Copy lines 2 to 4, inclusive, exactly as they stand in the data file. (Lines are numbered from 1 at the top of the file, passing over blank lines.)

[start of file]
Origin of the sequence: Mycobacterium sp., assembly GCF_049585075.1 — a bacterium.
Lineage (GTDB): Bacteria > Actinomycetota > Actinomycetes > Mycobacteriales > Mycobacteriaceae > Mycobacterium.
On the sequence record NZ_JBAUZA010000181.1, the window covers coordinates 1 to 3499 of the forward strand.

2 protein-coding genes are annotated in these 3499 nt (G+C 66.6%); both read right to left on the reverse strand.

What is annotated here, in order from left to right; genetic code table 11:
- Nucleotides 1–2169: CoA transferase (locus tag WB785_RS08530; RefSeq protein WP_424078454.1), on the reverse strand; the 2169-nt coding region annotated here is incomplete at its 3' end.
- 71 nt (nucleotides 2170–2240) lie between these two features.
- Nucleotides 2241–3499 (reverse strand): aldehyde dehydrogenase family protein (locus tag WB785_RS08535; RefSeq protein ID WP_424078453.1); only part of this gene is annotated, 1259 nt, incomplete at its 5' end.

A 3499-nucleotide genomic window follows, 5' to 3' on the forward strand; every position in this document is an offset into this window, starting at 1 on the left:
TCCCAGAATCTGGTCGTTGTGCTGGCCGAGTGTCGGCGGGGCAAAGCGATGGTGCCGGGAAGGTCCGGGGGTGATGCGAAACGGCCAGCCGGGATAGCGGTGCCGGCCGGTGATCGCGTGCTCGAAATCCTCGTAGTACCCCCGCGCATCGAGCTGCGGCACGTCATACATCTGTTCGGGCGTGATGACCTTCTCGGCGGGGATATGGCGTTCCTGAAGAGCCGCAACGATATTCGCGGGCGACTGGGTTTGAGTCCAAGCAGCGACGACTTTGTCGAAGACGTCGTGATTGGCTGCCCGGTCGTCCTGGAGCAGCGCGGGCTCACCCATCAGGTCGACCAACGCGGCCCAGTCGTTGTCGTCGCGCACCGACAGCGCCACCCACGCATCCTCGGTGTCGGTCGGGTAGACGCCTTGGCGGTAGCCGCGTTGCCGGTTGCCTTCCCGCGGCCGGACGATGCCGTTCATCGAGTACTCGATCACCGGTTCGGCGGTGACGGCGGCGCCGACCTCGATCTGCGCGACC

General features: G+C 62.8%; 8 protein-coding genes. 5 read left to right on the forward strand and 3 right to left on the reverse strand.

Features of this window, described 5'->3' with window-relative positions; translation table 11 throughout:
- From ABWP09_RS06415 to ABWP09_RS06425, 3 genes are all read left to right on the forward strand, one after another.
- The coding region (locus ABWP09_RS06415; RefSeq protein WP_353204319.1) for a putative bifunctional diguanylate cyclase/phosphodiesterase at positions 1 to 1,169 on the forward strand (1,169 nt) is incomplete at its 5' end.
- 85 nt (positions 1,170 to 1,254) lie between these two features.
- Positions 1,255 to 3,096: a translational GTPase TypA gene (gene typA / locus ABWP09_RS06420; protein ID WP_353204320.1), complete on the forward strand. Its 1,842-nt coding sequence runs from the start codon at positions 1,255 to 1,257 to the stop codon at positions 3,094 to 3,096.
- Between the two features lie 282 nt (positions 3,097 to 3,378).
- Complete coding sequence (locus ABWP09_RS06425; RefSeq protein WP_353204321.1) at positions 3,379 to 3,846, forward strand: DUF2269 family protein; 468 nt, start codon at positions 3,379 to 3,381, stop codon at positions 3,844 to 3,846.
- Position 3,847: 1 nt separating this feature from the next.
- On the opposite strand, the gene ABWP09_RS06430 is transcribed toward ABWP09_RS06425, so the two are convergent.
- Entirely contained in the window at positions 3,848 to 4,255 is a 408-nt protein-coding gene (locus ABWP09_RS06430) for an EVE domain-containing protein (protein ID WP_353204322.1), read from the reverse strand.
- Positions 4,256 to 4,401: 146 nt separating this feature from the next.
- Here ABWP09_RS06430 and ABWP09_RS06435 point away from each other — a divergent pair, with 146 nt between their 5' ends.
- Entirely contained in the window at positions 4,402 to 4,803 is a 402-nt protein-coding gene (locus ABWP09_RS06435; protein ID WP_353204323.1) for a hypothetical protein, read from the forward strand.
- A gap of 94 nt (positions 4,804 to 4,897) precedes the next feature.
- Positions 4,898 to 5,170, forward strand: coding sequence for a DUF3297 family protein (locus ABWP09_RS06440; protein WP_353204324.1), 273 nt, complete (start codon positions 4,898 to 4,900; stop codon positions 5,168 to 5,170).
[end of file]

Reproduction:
Lineage (GTDB): Bacteria > Actinomycetota > Actinomycetes > Mycobacteriales > Mycobacteriaceae > Mycobacterium.
On the sequence record NZ_JBAUZA010000181.1, the window covers coordinates 1 to 3499 of the forward strand.

2 protein-coding genes are annotated in these 3499 nt (G+C 66.6%); both read right to left on the reverse strand.